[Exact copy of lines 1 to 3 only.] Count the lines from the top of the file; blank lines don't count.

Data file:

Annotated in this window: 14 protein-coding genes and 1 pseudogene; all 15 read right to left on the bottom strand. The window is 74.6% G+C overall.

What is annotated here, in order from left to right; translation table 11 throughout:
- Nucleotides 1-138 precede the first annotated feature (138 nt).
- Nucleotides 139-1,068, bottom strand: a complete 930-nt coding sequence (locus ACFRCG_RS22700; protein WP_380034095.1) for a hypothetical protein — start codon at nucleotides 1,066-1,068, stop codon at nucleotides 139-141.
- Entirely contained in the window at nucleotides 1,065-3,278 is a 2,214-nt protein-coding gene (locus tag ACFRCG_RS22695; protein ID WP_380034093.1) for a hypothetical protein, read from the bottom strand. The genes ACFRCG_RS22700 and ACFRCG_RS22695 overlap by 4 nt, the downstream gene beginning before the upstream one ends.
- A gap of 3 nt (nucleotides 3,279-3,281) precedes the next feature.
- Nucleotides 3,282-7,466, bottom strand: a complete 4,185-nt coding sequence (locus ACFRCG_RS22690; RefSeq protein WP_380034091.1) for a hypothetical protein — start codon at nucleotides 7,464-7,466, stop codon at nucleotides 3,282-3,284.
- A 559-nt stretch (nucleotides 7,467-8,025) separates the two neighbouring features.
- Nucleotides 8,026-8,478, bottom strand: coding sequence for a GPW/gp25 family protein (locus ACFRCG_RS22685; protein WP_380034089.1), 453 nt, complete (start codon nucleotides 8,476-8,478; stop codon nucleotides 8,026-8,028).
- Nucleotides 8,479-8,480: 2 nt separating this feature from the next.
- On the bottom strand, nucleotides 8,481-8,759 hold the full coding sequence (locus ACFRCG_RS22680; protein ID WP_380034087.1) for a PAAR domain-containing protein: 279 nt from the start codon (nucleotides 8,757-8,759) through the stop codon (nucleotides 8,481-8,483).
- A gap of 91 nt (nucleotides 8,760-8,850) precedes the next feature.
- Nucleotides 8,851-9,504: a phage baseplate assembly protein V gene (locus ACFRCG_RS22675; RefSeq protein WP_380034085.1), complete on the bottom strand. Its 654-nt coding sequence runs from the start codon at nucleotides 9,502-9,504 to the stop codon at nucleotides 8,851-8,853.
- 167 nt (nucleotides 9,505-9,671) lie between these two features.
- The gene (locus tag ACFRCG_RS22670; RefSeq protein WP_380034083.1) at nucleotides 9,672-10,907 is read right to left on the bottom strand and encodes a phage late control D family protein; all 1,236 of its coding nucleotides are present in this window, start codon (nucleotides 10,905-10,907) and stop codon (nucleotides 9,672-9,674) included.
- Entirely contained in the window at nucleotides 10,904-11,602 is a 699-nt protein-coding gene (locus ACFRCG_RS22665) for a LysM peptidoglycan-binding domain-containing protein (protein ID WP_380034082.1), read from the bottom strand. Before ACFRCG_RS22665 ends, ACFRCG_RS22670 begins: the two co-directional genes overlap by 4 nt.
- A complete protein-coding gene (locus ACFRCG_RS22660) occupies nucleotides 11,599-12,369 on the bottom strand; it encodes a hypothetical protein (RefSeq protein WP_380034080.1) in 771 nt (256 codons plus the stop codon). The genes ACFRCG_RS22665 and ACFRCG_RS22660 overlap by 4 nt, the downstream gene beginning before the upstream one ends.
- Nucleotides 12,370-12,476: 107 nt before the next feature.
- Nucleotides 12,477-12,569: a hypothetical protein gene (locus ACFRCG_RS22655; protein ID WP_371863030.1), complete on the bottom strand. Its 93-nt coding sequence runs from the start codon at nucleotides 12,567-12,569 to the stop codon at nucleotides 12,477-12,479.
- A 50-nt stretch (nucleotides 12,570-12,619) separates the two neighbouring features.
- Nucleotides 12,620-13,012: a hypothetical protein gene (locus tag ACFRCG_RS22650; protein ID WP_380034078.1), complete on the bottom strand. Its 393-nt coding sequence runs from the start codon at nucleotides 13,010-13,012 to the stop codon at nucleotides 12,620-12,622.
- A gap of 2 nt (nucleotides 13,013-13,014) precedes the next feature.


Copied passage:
Annotated in this window: 14 protein-coding genes and 1 pseudogene; all 15 read right to left on the bottom strand. The window is 74.6% G+C overall.

What is annotated here, in order from left to right; translation table 11 throughout:
- Nucleotides 1-138 precede the first annotated feature (138 nt).